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British Trains, three questions

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Aug 21st, 2013, 04:04 PM
  #1
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British Trains, three questions

My husband and I are planning a train trip form London to Edinburgh this fall.
We are going to be leaving from Kings Cross, but I have three questions, never having used British trains before.
1.) We are seniors...over 65...living in the USA. Can we get senior rail discount cards, or are they only for British people?
2.) On this trip to Edinburgh, we would like to stop in York for two or three hours, for a quick look-see, maybe lunch. Do we buy a ticket to Edinburgh and get off one train and back on a later train in York or do we have to buy two separate tickets, one to York from Kings Cross and the other from York to Edinburgh
3.) What are the main differences between standard class (not sure what it is called) and FIRST class? Better seats, free tea or coffee, etc????
Thanks,
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Aug 21st, 2013, 05:40 PM
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Lots of your questions will be answered at these three superb IMO sites - www.seat61.com - commercial site of a British train guru and http://www.budgeteuropetravel.com/id11.html and www.ricksteves.com. check www.nationalrail.co.uk for ticket prices, conditions of use, schedules, etc - there are zillions of types of tickets with varying conditions - generally I think it will be more expensive on most but full-fare tickets to stop off in York but not always - depends which of the Byzantine fare structure you decide on. Full fare can cost a lot more than flying - IMO of riding trains in the UK for decades there is a huge difference between first and standard class - much more than in other countries in Europe IME. And yes on that train line you get free 'tea or coffee' and snacks the whole way - only in first class not standard as 2nd class is called in the U K. Seats are much much larger in first class and there are usually many empty seats - in 2nd class be sure to reserve a seat as many trains I have seen are chock full in 2nd class but you never know.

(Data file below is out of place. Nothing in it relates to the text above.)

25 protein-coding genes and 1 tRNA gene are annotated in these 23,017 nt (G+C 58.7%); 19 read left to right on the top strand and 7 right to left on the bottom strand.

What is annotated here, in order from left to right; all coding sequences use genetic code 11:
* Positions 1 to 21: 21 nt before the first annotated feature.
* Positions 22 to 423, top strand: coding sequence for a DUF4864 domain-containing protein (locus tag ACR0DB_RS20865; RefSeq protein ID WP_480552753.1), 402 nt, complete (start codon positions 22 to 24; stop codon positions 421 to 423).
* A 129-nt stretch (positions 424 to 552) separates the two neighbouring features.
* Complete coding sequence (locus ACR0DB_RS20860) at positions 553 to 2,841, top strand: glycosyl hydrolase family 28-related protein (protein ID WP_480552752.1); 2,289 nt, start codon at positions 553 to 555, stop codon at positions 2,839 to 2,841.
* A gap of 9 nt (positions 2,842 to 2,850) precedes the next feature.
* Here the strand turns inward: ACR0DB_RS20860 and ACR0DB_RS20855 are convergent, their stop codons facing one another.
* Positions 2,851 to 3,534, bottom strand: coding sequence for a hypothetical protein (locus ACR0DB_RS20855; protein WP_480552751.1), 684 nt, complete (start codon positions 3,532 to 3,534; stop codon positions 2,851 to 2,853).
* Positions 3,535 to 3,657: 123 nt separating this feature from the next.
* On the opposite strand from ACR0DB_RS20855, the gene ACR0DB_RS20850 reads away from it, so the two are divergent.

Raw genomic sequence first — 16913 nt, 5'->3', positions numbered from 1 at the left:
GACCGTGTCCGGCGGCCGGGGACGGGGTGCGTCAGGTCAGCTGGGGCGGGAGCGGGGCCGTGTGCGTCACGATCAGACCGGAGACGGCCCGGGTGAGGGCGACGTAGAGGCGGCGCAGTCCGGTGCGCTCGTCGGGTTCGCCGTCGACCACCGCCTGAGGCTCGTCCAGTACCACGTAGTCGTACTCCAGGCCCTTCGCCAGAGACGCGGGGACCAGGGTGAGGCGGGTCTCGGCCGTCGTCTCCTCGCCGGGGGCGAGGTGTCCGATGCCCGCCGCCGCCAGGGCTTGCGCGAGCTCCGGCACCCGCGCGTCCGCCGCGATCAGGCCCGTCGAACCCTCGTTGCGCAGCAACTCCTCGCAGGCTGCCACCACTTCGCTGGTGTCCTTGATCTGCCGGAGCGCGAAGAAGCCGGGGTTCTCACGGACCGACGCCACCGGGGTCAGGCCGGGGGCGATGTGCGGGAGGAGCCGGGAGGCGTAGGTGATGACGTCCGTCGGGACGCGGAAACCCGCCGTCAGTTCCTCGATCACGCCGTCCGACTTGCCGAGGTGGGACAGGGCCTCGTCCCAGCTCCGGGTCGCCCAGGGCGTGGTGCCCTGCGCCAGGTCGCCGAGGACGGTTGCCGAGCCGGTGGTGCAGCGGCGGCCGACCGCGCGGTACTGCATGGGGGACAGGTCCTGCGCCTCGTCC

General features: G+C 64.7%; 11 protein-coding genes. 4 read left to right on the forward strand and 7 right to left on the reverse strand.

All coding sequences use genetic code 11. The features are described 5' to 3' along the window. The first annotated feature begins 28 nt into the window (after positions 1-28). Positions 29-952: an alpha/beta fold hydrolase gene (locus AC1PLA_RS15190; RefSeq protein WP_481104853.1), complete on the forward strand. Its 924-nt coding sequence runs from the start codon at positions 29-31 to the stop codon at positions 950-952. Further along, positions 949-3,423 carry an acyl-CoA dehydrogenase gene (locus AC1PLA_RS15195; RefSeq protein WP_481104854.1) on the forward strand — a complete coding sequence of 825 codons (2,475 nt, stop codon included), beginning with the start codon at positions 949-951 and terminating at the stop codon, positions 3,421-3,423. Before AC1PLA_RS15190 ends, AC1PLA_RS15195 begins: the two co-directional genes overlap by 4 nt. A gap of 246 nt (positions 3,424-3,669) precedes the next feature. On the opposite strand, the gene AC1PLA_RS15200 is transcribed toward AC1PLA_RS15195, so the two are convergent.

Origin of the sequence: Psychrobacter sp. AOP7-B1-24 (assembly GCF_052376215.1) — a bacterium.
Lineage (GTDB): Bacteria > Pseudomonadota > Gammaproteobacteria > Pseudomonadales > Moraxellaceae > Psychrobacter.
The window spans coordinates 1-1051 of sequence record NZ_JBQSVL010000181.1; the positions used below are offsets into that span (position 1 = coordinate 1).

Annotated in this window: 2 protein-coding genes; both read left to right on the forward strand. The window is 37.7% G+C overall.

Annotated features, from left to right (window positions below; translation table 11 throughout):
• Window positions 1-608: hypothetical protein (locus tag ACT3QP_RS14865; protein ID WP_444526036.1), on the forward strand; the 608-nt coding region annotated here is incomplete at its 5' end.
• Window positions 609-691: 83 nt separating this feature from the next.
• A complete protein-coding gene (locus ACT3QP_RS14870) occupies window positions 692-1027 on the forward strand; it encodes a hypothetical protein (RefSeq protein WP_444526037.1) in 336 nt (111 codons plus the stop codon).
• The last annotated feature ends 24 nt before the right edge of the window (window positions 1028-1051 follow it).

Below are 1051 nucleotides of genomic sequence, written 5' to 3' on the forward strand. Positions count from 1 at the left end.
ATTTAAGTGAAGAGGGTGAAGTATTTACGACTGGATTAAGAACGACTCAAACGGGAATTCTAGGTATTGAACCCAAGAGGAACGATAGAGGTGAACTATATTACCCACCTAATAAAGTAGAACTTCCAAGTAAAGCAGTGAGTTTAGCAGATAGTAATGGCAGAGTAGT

For the deepest discount tickets book NOW - what you see today may be gone tomorrow and be flexible - there are 2-3 trains an hour to York and slightly lesser onto Edinburgh - check several different ones.

Forget any railpass - not enough trains and I think the Senior Railpass' annual fee may be more than any savings you may get but not sure - especially if you go full fare fully flexible hop any train anytime basis.
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Aug 21st, 2013, 06:35 PM
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1) yes, you can get the Senior rail card. You can download the form and fill it out at home. Then take it to the station in London to get the card - you can buy your senior discounted tickets now even though you don't yet have the senior rail card. Buy the railcard when you get to Kings X at the same time you collect your tickets.

2) You need to book two different tickets London > York and York > Edinburgh.

3) 2nd class is fine . . But you get such a nice discount w/ the railcard, I'd opt for 1st. Not just free tea/coffee. Free meals and alcoholic beverages.
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Aug 21st, 2013, 07:01 PM